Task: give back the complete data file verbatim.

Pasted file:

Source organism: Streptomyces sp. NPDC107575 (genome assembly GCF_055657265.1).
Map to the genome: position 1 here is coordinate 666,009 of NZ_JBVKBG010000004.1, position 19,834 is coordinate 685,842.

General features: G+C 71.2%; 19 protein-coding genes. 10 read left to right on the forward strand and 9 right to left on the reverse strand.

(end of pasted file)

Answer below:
Source organism: Streptomyces sp. NPDC107575 (genome assembly GCF_055657265.1).
Map to the genome: position 1 here is coordinate 666,009 of NZ_JBVKBG010000004.1, position 19,834 is coordinate 685,842.

General features: G+C 71.2%; 19 protein-coding genes. 10 read left to right on the forward strand and 9 right to left on the reverse strand.